On the other hand, the emphasis on conflict and compromise in Founding Brothers shows that each of these men was indeed only human, and that collaboration was necessary in order to build the American republic. This forms a major difference between the emerging American system of government and the monarchical rule of European nations. For example, Ellis points out that “the American presidency was fundamentally different from a European monarchy […] presidents, no matter how indispensable, were inherently disposable.” At first this statement appears to contradict itself. How can a president be both “indispensable” and “disposable”? The answer is that the American presidency is indeed a sort of paradox, wherein the president is expected to be both those things. As the book points out, the president was so important that he was considered indispensable. For example, people worried that when Washington died, the republic would die with him. At the same time, Washington himself undermined his own king-like status by resigning after his second term, thereby reminding the public that no matter how apparently transcendent his powers, in reality he was “disposable,” meaning that another man would eventually come to fill his role and be able to successfully lead the nation. This form of succession is a kind of collaboration, wherein heroic leadership and the shaping of history is seen as a group exercise, where differences between people strengthen and enrich the nation as a whole.
Heroism, Leadership, and Collaboration ThemeTracker
Heroism, Leadership, and Collaboration Quotes in Founding Brothers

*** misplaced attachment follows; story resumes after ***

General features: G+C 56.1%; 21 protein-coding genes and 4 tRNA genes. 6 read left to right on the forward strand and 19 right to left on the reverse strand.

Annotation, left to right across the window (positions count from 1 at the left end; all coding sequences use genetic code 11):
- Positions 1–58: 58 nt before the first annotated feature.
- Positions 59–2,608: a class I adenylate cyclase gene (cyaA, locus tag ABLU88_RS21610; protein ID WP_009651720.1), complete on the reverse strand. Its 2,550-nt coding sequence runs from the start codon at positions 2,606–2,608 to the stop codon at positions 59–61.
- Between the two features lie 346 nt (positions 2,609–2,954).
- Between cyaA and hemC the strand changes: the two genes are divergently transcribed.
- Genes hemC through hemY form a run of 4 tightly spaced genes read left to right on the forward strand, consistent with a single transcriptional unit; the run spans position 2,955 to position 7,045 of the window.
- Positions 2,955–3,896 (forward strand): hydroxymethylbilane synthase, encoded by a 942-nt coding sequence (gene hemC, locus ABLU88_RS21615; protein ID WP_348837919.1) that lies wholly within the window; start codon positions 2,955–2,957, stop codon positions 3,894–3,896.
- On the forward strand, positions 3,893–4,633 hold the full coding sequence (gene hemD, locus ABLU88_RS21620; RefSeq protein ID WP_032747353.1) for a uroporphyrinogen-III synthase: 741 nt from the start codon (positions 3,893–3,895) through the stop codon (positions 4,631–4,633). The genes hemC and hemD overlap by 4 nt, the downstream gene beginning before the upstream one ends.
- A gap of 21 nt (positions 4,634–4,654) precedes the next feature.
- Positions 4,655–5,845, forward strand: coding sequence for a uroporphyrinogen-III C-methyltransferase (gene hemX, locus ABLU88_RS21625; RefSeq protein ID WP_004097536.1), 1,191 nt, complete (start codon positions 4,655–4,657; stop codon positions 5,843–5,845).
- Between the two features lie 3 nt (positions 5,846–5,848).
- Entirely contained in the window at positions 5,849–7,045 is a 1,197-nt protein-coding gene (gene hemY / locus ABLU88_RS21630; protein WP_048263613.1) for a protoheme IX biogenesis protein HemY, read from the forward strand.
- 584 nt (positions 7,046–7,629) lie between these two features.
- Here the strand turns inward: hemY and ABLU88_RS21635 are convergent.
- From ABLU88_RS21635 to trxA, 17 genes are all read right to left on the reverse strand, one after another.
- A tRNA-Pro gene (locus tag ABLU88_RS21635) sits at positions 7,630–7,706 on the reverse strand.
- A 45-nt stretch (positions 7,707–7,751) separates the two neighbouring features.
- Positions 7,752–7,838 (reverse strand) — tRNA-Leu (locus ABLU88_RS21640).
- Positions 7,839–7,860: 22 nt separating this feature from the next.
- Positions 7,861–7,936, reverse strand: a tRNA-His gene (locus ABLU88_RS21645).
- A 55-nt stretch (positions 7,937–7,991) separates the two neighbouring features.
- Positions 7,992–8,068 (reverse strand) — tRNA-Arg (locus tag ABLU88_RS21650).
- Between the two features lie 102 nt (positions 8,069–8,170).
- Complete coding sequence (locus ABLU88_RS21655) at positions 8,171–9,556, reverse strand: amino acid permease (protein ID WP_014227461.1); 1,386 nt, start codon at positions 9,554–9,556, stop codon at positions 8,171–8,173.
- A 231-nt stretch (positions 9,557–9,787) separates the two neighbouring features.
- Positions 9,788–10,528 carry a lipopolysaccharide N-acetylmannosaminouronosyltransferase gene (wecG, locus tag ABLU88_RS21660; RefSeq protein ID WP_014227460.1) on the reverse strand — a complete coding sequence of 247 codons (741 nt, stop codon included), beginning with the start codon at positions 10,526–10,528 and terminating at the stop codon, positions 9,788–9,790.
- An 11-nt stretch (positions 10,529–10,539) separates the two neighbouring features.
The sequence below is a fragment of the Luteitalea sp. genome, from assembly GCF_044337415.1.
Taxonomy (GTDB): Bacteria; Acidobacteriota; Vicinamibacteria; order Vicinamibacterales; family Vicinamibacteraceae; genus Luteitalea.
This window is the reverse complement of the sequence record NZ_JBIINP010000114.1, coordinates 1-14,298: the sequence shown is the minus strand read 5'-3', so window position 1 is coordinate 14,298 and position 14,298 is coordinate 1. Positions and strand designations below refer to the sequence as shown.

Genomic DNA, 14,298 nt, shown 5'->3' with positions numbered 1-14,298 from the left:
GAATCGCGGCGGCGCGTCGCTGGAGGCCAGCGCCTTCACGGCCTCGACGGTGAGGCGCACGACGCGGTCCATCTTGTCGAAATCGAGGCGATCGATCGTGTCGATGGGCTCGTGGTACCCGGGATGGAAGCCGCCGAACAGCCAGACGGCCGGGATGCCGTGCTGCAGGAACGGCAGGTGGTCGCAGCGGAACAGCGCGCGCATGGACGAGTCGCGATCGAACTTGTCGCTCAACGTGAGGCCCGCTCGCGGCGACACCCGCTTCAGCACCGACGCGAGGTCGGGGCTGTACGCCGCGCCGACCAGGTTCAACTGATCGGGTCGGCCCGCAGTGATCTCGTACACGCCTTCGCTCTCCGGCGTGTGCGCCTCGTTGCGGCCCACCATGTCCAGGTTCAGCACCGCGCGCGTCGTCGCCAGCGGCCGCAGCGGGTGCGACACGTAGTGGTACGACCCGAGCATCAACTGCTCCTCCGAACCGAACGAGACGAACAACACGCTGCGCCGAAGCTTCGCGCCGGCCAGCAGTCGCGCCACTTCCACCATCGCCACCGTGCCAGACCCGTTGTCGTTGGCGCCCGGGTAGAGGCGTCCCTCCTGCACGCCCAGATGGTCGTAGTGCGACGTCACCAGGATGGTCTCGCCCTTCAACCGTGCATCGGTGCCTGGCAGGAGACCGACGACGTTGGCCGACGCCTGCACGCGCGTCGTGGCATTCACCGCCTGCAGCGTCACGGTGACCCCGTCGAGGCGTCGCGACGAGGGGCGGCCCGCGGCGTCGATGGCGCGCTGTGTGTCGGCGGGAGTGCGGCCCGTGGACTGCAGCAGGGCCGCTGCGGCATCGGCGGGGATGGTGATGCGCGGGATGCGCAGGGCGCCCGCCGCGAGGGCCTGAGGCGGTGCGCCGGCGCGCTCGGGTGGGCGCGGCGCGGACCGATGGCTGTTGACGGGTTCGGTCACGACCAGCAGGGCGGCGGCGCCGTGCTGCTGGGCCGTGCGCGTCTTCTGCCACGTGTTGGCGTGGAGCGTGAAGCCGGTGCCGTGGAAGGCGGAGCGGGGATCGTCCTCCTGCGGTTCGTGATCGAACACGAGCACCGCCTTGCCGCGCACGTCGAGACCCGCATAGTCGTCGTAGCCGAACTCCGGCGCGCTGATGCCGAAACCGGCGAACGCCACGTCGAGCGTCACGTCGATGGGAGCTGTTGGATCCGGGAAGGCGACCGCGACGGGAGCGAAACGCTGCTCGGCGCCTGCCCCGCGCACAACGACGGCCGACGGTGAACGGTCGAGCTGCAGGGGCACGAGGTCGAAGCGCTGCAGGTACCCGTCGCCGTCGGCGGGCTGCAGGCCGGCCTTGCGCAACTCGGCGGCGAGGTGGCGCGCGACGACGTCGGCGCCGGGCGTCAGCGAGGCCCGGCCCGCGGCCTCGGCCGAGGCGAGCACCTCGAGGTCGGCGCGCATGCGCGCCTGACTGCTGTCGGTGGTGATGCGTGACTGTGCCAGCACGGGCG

No event in American history which was so improbable at the time has seemed so inevitable in retrospect as the American Revolution. On the inevitability side, it is true there were voices back then urging prospective patriots to regard American independence as an early version of manifest destiny. Tom Paine, for example, claimed that it was simply a matter of common sense that an island could not rule a continent […] Several other prominent American revolutionaries also talked as if they were actors in a historical drama whose script had already been written by the gods.
Hindsight, then, is a tricky tool. Too much of it and we obscure the all-pervasive sense of contingency as well as the problematic character of the choices facing the revolutionary generation. On the other hand, without some measure of hindsight, some panoramic perspective on the past from our perch in the present, we lose the chief advantage—perhaps the only advantage—that the discipline of history provides, and we are then thrown without resources into the patternless swirl of events with all the time-bound participants themselves.
The central players in the drama were not the marginal or peripheral figures, whose lives are more typical, but rather the political leaders at the center of the national story who wielded power. What’s more, the shape and character of the political institutions were determined by a relatively small number of leaders who knew each other, who collaborated and collided with one another in patterns that replicated at the level of personality and ideology the principle of checks and balances imbedded structurally in the Constitution.
Strictly speaking, Hamilton’s concession should have been the end of it. Affairs of honor were supposed to involve only personal charges. Political or ideological disagreements, no matter how deep, lay outside the field of honor on which a gentleman could demand satisfaction. Hamilton’s distinction between personal and political criticism was designed to change the dispute with Burr from an affair of honor to a political difference of opinion.
The hyperbolic tone of Hamilton’s anti-Burr comments derived not so much from intense personal dislike per se as from his intense fear that the precarious condition of the infant nation rendered it so vulnerable to Burr’s considerable talents. Burr embodied Hamilton’s daring and energy run amok in a political culture still groping for its stable shape.